The public's business

Our view: Maryland's law on open meetings needs to be strengthened

November 21, 2008

The public's business should be conducted in public. And the use of Maryland State Police helicopters to ferry accident victims to trauma centers surely is the public's business. But when a team of experts gathers next week to review state policies on when to fly an accident victim to a hospital, the panel will meet for half a day behind closed doors.

This is yet another example of Maryland law's failure to deliver on its promise of open, transparent government, a cornerstone of democracy. State lawyers say the panel isn't a public body and doesn't have to meet in public at all. That may fit the letter of the law, but not its spirit.

The Maryland Institute of Emergency Medical Services Systems, the state agency that oversees the network of ambulances and trauma centers across Maryland, decided to convene the expert panel after September's state police helicopter crash in which four people were killed. The crash raised questions about the criteria used to determine if an accident victim would be flown or taken by ambulance to a trauma center. Those concerns were aggravated by statistics showing that more than 35 percent of flown patients are released from a trauma center within 24 hours and by the planned multimillion-dollar expense of replacing the state's helicopter fleet.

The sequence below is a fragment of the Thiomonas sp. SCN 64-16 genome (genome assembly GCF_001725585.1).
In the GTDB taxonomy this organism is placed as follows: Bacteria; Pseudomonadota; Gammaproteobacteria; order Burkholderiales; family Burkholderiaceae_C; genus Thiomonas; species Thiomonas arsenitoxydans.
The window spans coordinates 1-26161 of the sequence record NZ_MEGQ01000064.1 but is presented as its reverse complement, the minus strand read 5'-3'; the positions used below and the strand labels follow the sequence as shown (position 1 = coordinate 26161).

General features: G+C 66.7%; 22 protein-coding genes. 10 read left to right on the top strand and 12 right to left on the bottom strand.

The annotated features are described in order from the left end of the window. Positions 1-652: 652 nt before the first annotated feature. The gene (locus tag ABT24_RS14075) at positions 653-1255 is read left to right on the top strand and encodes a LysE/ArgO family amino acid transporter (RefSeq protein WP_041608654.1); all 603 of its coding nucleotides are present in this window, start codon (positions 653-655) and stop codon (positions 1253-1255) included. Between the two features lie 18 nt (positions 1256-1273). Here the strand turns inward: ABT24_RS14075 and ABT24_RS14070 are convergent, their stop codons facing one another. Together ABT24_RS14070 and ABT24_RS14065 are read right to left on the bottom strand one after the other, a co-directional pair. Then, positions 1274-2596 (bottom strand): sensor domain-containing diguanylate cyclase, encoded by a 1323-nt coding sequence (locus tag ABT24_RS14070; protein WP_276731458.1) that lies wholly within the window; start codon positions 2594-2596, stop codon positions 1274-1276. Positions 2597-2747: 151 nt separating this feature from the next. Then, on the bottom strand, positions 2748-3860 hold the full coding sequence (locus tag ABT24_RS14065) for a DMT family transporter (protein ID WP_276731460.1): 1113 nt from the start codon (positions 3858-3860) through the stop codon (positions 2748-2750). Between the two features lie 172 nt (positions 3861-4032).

Despite the state police's stellar safety record, the scrutiny prompted MIEMSS to convene a panel of trauma and emergency medical specialists for two days with the narrow focus of reviewing state protocols and use of helicopters to transport accident patients from the scene. That was the right call to assure Marylanders that this vital service is run efficiently, effectively and safely. The panel is to meet Monday in a public session to take testimony and hear from witnesses and then adjourn to decide on recommendations and write a report. The panel is to reconvene the next day in a public meeting to presents its findings and take questions.

Dels. Shane Pendergass and Dan K. Morhaim have complained about the closed work session. After consulting with its lawyers, MIEMSS officials decided to move ahead with the open portion of the meeting but allow panel members time alone to confer and write their report.

The panel's decision didn't go far enough, but the episode illustrates the need to strengthen Maryland's open meetings law, which is well intentioned but riddled with exceptions. That should be on the lawmakers' to-do list this January.

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